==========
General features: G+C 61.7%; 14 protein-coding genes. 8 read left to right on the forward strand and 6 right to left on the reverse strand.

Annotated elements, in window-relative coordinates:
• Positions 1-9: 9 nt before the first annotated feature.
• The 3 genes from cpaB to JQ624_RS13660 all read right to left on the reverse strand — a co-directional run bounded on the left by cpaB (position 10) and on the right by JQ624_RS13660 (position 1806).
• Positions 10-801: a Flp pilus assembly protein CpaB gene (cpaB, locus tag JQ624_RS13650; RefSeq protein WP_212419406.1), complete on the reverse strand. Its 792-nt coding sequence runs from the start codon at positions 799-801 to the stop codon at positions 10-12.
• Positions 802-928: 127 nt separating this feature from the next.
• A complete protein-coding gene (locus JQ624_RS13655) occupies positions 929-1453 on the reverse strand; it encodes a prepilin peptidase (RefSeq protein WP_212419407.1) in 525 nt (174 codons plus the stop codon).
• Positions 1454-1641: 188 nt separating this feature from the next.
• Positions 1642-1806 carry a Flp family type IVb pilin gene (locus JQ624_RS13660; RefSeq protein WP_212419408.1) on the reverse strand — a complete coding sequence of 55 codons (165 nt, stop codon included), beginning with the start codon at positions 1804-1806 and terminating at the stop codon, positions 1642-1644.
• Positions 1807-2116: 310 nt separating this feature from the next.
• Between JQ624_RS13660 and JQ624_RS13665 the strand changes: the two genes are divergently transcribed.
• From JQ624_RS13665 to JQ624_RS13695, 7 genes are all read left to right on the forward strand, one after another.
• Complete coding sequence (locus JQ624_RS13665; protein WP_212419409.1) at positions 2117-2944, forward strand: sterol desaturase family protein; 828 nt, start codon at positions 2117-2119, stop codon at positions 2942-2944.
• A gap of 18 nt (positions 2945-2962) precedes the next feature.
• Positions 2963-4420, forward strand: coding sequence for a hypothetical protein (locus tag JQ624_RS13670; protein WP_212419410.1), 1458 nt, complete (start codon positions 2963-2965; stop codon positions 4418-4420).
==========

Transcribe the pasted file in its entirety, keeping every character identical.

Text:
General features: G+C 61.7%; 14 protein-coding genes. 8 read left to right on the forward strand and 6 right to left on the reverse strand.

Annotated elements, in window-relative coordinates:
• Positions 1-9: 9 nt before the first annotated feature.
• The 3 genes from cpaB to JQ624_RS13660 all read right to left on the reverse strand — a co-directional run bounded on the left by cpaB (position 10) and on the right by JQ624_RS13660 (position 1806).
• Positions 10-801: a Flp pilus assembly protein CpaB gene (cpaB, locus tag JQ624_RS13650; RefSeq protein WP_212419406.1), complete on the reverse strand. Its 792-nt coding sequence runs from the start codon at positions 799-801 to the stop codon at positions 10-12.
• Positions 802-928: 127 nt separating this feature from the next.
• A complete protein-coding gene (locus JQ624_RS13655) occupies positions 929-1453 on the reverse strand; it encodes a prepilin peptidase (RefSeq protein WP_212419407.1) in 525 nt (174 codons plus the stop codon).
• Positions 1454-1641: 188 nt separating this feature from the next.
• Positions 1642-1806 carry a Flp family type IVb pilin gene (locus JQ624_RS13660; RefSeq protein WP_212419408.1) on the reverse strand — a complete coding sequence of 55 codons (165 nt, stop codon included), beginning with the start codon at positions 1804-1806 and terminating at the stop codon, positions 1642-1644.
• Positions 1807-2116: 310 nt separating this feature from the next.
• Between JQ624_RS13660 and JQ624_RS13665 the strand changes: the two genes are divergently transcribed.
• From JQ624_RS13665 to JQ624_RS13695, 7 genes are all read left to right on the forward strand, one after another.
• Complete coding sequence (locus JQ624_RS13665; protein WP_212419409.1) at positions 2117-2944, forward strand: sterol desaturase family protein; 828 nt, start codon at positions 2117-2119, stop codon at positions 2942-2944.
• A gap of 18 nt (positions 2945-2962) precedes the next feature.
• Positions 2963-4420, forward strand: coding sequence for a hypothetical protein (locus tag JQ624_RS13670; protein WP_212419410.1), 1458 nt, complete (start codon positions 2963-2965; stop codon positions 4418-4420).